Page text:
Even Public Schools Have to Be Private: FERPA Guidelines for Document Storage and Management
Students have a right to privacy and confidentiality of the records kept by educational institutions. In fact, legislation known as the Family Education Rights and Privacy Act (FERPA) has been in place for several decades that makes federal funding contingent upon schools practicing secure student records management.
What Is FERPA?
The Family Education Rights and Privacy Act is a federal law that was enacted in 1974. It was legislated in order to protect student privacy and maintain the confidentiality of their educational records.
When the law was originally set forth, there were two main concerns around the misuse of student information:
- Lack of parental access to records
- Absence of uniform policies outlining who could access records
The intent of the FERPA guidelines was to ease these concerns by withholding federal funding from institutions until they were in compliance by providing parents or students over 18 access to educational records and placing limits on what information could be requested and provided to third parties. FERPA was amended in 1992 to strike privacy on records created by law officers, so as not to impede the enforcement of the law.
Under FERPA, an educational record is deemed private as long as it contains sensitive information about the student, but it does not apply to any documentation that merely mentions the student’s name (such as a directory, class list, etc).
The FERPA guidelines must be followed by any educational institution that receives federal funds, which is all primary and secondary public schools, and most private secondary schools.
Access to Student information
If an eligible student age 18 or older makes a request for their educational records, FERPA requires that they receive the information within 45 days of submitting the request.
FERPA does not usually require that schools fulfill requests for items such as syllabi, academic calendars, and schedules of school events. This is because this type of information doesn’t typically fall into the category of an educational record since it does not contain anything individualized to the student.
Any request that would require the creation of a record is also not covered under this law. For example, if a student requests to know progress in a course or an update on their grades, unless a record already exists containing the information, the school does not have to create one at will.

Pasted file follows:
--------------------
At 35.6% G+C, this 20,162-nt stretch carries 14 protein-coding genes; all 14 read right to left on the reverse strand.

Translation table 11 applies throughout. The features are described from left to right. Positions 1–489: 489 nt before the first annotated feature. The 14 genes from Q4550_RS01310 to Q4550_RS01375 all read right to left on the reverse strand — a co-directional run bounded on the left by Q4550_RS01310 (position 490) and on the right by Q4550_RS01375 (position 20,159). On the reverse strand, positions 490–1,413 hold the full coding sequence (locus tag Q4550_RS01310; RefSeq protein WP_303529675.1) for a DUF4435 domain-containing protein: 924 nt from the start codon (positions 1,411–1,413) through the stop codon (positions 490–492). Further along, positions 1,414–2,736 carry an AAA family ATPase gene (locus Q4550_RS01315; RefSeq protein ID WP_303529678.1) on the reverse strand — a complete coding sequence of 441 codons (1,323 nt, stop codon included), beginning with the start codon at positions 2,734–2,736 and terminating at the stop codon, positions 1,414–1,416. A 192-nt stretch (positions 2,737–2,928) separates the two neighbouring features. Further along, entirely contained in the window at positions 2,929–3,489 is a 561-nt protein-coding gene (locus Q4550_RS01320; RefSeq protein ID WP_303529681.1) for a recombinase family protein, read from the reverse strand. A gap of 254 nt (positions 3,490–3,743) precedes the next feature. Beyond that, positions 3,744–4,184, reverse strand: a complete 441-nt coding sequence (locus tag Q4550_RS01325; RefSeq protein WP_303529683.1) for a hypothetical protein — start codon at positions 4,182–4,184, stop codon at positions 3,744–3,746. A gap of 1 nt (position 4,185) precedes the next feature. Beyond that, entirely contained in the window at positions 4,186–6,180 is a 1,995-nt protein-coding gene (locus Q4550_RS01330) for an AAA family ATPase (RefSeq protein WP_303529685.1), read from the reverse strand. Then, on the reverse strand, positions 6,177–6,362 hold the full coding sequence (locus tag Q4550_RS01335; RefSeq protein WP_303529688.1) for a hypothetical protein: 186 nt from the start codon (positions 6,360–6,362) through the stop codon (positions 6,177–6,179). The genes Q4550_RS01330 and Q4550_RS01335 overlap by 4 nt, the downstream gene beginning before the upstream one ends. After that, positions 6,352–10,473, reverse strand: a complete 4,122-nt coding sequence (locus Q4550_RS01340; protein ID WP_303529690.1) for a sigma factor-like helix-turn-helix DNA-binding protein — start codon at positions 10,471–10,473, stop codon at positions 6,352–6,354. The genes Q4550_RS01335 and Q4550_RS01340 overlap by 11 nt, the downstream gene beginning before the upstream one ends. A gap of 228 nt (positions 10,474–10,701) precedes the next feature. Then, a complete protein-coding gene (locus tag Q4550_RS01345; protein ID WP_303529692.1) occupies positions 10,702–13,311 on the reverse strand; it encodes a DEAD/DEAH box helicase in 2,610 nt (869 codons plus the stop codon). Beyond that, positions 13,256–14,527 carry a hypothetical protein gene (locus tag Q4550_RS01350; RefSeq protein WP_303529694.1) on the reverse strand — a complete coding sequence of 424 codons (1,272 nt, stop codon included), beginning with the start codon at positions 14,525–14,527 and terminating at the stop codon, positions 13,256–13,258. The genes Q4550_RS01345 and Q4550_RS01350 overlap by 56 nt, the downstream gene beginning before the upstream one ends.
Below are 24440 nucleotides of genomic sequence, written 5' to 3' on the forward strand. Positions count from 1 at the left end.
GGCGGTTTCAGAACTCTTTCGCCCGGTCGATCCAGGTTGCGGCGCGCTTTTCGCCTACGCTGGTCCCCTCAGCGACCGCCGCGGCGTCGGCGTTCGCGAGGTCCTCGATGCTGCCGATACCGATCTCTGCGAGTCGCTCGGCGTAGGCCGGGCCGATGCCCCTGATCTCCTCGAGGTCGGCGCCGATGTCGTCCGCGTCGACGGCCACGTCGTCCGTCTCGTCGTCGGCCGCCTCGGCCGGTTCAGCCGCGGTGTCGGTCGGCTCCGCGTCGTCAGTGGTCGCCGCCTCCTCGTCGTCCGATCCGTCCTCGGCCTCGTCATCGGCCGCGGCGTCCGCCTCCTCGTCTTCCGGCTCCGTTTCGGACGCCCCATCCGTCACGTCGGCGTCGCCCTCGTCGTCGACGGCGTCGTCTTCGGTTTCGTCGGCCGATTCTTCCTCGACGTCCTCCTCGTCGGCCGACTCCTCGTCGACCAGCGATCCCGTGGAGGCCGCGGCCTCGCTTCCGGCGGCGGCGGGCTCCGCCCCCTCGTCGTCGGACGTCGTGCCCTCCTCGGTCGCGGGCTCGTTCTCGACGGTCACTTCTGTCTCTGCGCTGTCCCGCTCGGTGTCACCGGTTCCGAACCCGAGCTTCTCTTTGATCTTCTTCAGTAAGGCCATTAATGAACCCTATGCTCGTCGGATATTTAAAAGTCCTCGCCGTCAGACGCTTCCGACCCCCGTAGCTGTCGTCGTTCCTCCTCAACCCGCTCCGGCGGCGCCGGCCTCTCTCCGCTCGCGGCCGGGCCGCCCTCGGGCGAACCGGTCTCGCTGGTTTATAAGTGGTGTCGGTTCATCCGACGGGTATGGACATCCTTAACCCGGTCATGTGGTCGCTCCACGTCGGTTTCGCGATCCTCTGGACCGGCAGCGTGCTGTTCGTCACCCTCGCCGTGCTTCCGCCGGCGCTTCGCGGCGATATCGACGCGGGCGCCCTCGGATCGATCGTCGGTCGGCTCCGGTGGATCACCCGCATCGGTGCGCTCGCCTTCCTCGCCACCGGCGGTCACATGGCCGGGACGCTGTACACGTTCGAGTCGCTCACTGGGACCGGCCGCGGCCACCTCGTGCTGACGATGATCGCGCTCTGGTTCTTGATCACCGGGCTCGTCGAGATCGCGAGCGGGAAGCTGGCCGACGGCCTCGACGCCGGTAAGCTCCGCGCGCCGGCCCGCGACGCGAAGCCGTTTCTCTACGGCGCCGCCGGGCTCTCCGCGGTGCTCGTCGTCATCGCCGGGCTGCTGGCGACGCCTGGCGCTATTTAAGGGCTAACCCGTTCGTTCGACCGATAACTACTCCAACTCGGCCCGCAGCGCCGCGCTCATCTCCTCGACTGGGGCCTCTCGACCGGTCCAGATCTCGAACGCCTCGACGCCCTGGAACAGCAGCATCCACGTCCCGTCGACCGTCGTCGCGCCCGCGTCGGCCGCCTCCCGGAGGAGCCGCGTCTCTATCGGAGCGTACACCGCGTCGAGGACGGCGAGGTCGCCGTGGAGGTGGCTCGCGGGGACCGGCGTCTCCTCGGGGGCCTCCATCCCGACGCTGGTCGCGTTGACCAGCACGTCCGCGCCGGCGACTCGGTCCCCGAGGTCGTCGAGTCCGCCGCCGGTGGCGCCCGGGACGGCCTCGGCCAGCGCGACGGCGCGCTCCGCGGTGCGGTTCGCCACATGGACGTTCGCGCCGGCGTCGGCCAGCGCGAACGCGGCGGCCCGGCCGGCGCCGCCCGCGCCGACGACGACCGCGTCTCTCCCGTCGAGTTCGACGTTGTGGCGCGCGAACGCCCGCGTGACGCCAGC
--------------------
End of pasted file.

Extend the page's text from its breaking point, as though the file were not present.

Amendments to Student Information
If a student discovers that anything in their educational records is incorrect or could be misleading about them as an individual, then FERPA gives them the right to request an amendment to the record. Schools do not have to grant every request, and those needing further examination will go through a hearing. If the institution still does not feel an amendment is necessary, then the student can leave a comment in the record.
The FERPA amendment process cannot be used by a student in order to challenge a grade or a decision about eligibility made by the school. The intent of FERPA is to protect student privacy and support accurate record retention.
Disclosure of Student Information
FERPA guarantees that schools cannot disclose information or records that are specific and personally identifiable to particular student to a third party without written consent from that student.
There are some exceptions to this law, however, and in the below instances, student consent is not required:
- Sending student records to another school where they are looking to enroll
- Determining eligibility for financial aid the student has applied to receive
- Disclosing information to parents for safety or health reasons
- Disclosing information for law enforcement purposes
The U.S. Department of Education is the enforcer of FERPA. This entity is the only one that can set guidelines and enforce them with fines if necessary. However, to date, no fines have been issued.
Traditionally, the concerns around maintaining secure student records have been with school computer systems being hacked. More technology is being used today than in the past with mobile phones, tablets, laptops, and flash drives. Email is an integral part of school systems and life as well.
While the advances in technology make it easier to maintain, manage, and transfer information, the portability of devices can also open up records to more risk.
eFileCabinet Can Help
In order to keep funding, and protect student information, schools must be steadfast and secure in their student record management practices. With a world that grows in technology, availability, and portability each day, it is very important for schools to implement a way to provide privacy to students and meet the record retention requirements set forth by FERPA.
Using document management software such as eFileCabinet is a great way to help schools keep organized, secure, and private records that will ensure no loss in funding or student trust.
Most cases invoking FERPA tend to happen at the collegiate level, when third parties such as journalists are trying to obtain information about student parking tickets, violations, or misconduct. So, keeping records that are secure and private are especially vital at this level—not only to protect students but also for schools to keep their funding in order to stay operational.